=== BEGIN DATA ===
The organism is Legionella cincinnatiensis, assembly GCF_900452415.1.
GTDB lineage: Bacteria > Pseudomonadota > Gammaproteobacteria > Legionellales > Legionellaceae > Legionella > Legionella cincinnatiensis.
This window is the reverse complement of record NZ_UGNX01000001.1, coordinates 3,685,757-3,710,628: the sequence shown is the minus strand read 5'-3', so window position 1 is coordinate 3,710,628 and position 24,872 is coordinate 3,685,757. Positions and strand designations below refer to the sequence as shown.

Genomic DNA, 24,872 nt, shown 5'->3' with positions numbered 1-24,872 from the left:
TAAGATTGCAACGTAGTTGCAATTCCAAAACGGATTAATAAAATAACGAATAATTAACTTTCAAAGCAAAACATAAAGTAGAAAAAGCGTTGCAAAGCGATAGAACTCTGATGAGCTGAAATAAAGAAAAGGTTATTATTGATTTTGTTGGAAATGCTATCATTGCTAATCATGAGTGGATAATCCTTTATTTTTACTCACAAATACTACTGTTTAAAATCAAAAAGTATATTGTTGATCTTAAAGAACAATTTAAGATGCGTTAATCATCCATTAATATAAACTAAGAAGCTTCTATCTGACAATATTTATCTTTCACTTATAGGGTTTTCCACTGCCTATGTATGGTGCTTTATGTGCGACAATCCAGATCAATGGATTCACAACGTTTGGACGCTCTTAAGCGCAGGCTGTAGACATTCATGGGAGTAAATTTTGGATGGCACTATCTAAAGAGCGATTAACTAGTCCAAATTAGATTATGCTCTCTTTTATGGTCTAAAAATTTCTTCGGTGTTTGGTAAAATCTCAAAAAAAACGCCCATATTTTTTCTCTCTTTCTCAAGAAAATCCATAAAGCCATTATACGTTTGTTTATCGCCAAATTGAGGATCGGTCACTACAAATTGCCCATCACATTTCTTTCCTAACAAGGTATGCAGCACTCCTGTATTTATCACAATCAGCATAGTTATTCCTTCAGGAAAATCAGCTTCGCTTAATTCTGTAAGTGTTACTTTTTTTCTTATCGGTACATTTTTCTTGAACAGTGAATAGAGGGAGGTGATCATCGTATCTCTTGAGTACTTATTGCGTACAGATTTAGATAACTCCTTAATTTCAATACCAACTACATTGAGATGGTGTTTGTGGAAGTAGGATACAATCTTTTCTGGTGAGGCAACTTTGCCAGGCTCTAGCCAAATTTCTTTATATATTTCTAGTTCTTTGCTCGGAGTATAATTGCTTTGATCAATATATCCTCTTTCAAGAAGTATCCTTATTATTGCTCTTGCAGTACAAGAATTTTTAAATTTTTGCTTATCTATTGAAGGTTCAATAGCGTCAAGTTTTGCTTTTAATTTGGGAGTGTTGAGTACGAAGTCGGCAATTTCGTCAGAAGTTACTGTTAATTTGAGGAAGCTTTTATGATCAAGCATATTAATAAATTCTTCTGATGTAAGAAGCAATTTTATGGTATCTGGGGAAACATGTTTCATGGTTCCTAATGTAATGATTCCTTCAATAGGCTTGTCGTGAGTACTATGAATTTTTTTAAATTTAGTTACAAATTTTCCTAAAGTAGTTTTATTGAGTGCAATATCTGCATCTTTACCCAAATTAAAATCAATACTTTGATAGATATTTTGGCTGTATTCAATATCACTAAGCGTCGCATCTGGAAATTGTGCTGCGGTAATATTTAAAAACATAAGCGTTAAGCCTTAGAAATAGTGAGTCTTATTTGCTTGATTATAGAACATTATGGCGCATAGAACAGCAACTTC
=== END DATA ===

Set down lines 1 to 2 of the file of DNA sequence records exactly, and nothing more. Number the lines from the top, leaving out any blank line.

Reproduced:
The organism is Legionella cincinnatiensis, assembly GCF_900452415.1.
GTDB lineage: Bacteria > Pseudomonadota > Gammaproteobacteria > Legionellales > Legionellaceae > Legionella > Legionella cincinnatiensis.